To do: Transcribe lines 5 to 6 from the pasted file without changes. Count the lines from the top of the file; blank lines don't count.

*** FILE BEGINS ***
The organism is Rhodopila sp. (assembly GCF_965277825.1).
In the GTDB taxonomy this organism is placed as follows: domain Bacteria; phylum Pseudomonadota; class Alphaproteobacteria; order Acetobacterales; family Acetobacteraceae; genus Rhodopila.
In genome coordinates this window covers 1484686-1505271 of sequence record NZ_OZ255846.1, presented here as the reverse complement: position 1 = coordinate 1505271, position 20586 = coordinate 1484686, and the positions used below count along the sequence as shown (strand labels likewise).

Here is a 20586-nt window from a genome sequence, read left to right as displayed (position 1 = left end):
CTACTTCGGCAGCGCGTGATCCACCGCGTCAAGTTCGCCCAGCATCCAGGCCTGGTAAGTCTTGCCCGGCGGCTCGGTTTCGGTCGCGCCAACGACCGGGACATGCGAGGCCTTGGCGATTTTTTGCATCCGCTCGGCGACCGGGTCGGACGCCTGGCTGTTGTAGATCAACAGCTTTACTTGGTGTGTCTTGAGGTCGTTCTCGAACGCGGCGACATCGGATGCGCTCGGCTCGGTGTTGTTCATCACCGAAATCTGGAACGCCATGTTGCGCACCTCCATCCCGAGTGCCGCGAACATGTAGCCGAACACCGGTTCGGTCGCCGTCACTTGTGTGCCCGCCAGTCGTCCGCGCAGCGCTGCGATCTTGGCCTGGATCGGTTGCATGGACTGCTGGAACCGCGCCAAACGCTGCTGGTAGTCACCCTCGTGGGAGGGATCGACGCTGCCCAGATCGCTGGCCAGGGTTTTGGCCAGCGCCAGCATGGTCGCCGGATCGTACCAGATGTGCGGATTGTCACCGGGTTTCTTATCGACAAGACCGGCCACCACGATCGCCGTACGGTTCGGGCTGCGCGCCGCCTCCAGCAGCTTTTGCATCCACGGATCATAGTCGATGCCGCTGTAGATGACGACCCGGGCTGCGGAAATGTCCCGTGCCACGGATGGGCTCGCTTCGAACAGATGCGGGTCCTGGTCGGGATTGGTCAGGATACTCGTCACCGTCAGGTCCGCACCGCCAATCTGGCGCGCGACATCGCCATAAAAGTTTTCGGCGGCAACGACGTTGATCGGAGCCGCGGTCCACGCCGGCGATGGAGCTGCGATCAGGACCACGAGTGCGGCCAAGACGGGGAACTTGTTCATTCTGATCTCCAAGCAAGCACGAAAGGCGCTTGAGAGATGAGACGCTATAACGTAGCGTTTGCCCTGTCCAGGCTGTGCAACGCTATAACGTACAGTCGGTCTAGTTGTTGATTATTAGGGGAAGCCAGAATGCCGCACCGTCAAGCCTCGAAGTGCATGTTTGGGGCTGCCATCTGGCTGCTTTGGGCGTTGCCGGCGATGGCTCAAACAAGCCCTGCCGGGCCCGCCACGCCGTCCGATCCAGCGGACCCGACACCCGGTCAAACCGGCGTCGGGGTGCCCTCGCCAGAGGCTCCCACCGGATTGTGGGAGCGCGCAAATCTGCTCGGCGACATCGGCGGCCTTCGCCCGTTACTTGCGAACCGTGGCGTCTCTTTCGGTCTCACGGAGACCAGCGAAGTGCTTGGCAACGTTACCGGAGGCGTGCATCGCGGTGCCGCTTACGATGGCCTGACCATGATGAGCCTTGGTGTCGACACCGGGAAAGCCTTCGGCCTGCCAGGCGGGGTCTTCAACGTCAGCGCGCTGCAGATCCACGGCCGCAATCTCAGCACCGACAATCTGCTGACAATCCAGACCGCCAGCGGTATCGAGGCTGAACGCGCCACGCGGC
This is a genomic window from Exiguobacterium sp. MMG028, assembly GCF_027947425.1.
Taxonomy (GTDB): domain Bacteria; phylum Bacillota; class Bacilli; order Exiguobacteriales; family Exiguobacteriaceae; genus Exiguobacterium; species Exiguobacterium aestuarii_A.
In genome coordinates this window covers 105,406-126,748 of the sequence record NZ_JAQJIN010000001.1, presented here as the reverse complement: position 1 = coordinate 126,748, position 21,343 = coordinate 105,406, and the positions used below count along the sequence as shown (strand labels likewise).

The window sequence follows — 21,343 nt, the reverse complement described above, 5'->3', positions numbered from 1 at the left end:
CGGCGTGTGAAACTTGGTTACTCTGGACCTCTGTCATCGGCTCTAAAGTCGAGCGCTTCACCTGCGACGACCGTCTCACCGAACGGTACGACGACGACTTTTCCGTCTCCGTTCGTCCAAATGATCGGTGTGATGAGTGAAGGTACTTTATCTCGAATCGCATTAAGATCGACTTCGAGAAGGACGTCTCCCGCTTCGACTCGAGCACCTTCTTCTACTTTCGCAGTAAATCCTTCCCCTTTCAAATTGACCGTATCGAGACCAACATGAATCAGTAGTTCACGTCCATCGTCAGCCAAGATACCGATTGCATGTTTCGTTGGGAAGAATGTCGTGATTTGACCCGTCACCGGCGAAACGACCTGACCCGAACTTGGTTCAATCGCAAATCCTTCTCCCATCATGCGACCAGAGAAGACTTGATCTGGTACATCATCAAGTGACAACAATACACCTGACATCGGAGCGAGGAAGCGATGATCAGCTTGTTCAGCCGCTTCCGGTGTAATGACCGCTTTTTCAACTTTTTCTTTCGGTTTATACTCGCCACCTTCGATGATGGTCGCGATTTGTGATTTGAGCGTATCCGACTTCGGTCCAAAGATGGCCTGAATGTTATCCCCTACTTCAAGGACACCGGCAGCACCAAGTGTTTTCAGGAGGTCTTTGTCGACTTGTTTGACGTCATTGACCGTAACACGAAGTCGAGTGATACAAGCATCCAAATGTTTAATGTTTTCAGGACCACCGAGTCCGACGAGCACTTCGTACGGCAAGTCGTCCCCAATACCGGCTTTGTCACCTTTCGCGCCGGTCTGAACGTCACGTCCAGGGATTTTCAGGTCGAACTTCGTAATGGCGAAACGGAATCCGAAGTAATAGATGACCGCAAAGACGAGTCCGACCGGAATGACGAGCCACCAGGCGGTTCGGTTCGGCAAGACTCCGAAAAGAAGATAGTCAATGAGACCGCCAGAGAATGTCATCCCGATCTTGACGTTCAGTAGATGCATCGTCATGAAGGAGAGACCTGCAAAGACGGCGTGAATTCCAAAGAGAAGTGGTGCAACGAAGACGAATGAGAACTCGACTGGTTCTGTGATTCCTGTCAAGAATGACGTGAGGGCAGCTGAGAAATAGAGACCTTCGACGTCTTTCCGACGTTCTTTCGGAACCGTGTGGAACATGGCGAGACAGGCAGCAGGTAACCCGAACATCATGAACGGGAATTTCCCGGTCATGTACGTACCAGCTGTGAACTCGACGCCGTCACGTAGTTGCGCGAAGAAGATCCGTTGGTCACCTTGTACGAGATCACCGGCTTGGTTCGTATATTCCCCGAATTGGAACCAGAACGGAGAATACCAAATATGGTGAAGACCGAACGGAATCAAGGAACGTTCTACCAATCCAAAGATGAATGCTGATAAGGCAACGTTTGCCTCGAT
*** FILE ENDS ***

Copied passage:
CTACTTCGGCAGCGCGTGATCCACCGCGTCAAGTTCGCCCAGCATCCAGGCCTGGTAAGTCTTGCCCGGCGGCTCGGTTTCGGTCGCGCCAACGACCGGGACATGCGAGGCCTTGGCGATTTTTTGCATCCGCTCGGCGACCGGGTCGGACGCCTGGCTGTTGTAGATCAACAGCTTTACTTGGTGTGTCTTGAGGTCGTTCTCGAACGCGGCGACATCGGATGCGCTCGGCTCGGTGTTGTTCATCACCGAAATCTGGAACGCCATGTTGCGCACCTCCATCCCGAGTGCCGCGAACATGTAGCCGAACACCGGTTCGGTCGCCGTCACTTGTGTGCCCGCCAGTCGTCCGCGCAGCGCTGCGATCTTGGCCTGGATCGGTTGCATGGACTGCTGGAACCGCGCCAAACGCTGCTGGTAGTCACCCTCGTGGGAGGGATCGACGCTGCCCAGATCGCTGGCCAGGGTTTTGGCCAGCGCCAGCATGGTCGCCGGATCGTACCAGATGTGCGGATTGTCACCGGGTTTCTTATCGACAAGACCGGCCACCACGATCGCCGTACGGTTCGGGCTGCGCGCCGCCTCCAGCAGCTTTTGCATCCACGGATCATAGTCGATGCCGCTGTAGATGACGACCCGGGCTGCGGAAATGTCCCGTGCCACGGATGGGCTCGCTTCGAACAGATGCGGGTCCTGGTCGGGATTGGTCAGGATACTCGTCACCGTCAGGTCCGCACCGCCAATCTGGCGCGCGACATCGCCATAAAAGTTTTCGGCGGCAACGACGTTGATCGGAGCCGCGGTCCACGCCGGCGATGGAGCTGCGATCAGGACCACGAGTGCGGCCAAGACGGGGAACTTGTTCATTCTGATCTCCAAGCAAGCACGAAAGGCGCTTGAGAGATGAGACGCTATAACGTAGCGTTTGCCCTGTCCAGGCTGTGCAACGCTATAACGTACAGTCGGTCTAGTTGTTGATTATTAGGGGAAGCCAGAATGCCGCACCGTCAAGCCTCGAAGTGCATGTTTGGGGCTGCCATCTGGCTGCTTTGGGCGTTGCCGGCGATGGCTCAAACAAGCCCTGCCGGGCCCGCCACGCCGTCCGATCCAGCGGACCCGACACCCGGTCAAACCGGCGTCGGGGTGCCCTCGCCAGAGGCTCCCACCGGATTGTGGGAGCGCGCAAATCTGCTCGGCGACATCGGCGGCCTTCGCCCGTTACTTGCGAACCGTGGCGTCTCTTTCGGTCTCACGGAGACCAGCGAAGTGCTTGGCAACGTTACCGGAGGCGTGCATCGCGGTGCCGCTTACGATGGCCTGACCATGATGAGCCTTGGTGTCGACACCGGGAAAGCCTTCGGCCTGCCAGGCGGGGTCTTCAACGTCAGCGCGCTGCAGATCCACGGCCGCAATCTCAGCACCGACAATCTGCTGACAATCCAGACCGCCAGCGGTATCGAGGCTGAACGCGCCACGCGGC
This is a genomic window from Exiguobacterium sp. MMG028, assembly GCF_027947425.1.